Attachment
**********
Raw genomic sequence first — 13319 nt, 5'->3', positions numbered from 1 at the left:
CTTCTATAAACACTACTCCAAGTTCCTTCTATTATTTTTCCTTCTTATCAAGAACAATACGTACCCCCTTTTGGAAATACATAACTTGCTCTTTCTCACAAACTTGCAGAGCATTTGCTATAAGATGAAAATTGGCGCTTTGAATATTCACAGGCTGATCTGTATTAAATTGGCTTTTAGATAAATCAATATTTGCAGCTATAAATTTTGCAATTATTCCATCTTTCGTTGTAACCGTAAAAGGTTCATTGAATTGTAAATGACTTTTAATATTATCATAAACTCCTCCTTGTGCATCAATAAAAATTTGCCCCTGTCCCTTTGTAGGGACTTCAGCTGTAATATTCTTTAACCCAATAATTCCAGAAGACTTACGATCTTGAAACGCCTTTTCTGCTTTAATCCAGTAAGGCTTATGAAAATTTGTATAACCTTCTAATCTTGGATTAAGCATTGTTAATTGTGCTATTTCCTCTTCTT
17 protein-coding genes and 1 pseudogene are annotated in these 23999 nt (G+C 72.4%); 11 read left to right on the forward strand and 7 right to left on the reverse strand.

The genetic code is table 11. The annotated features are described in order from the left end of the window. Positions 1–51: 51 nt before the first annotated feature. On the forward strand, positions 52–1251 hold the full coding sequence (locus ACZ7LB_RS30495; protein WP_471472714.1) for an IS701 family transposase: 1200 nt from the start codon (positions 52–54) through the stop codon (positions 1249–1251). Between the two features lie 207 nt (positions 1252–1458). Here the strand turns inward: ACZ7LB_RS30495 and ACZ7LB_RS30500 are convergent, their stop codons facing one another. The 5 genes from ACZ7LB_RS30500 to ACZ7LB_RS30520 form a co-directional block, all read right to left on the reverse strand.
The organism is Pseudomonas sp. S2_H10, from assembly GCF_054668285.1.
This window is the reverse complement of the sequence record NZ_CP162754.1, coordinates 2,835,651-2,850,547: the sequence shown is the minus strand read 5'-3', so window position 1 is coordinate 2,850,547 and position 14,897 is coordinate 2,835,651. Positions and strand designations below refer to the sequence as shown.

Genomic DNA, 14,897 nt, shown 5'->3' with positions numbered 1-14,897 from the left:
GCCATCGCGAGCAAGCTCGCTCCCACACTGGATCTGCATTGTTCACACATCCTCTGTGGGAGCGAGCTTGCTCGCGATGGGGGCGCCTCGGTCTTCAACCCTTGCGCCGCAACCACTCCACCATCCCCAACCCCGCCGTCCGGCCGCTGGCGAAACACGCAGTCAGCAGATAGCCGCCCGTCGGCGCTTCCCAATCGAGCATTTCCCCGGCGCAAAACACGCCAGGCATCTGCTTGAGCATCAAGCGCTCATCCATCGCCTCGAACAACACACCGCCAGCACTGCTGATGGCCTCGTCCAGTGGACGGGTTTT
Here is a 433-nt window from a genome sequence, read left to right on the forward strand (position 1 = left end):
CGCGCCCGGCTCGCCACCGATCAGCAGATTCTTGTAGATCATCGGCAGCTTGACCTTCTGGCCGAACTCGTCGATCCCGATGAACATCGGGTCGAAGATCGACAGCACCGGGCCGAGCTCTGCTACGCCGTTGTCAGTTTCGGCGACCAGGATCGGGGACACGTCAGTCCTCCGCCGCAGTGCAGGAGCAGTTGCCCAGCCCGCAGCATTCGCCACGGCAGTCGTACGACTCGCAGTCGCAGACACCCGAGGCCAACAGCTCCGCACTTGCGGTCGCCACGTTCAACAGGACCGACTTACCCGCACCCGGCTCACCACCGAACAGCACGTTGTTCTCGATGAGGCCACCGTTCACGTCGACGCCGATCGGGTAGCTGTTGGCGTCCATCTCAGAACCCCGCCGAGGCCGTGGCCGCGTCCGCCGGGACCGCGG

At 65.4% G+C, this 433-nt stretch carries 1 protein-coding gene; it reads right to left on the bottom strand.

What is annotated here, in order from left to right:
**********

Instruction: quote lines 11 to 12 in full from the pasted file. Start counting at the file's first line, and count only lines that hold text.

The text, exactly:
At 65.4% G+C, this 433-nt stretch carries 1 protein-coding gene; it reads right to left on the bottom strand.

What is annotated here, in order from left to right: